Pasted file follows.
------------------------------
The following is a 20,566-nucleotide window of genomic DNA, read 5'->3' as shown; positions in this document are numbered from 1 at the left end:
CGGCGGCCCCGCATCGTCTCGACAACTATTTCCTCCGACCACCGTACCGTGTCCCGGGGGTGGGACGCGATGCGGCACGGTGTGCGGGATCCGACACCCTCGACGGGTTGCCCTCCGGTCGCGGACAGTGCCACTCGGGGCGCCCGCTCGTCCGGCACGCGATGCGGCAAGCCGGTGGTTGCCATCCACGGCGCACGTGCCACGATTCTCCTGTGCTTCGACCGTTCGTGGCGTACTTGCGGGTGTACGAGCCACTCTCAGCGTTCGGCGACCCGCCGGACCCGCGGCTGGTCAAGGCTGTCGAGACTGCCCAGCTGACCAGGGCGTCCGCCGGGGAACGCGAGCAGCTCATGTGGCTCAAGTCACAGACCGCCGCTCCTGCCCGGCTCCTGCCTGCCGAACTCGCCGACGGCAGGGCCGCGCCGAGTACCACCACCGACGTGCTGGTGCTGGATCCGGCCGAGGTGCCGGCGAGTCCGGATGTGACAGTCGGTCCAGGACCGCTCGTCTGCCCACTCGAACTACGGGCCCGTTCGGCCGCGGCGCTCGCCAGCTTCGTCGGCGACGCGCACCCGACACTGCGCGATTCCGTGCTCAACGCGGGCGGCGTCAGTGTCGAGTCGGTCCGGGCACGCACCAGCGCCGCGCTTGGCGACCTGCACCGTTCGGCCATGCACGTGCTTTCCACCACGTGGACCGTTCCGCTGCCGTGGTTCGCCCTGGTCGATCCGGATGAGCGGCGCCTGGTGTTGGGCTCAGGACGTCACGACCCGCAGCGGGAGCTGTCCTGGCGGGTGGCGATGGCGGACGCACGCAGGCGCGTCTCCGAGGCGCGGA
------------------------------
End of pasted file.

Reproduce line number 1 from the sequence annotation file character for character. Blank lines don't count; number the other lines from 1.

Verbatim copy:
The following is a 20,566-nucleotide window of genomic DNA, read 5'->3' as shown; positions in this document are numbered from 1 at the left end: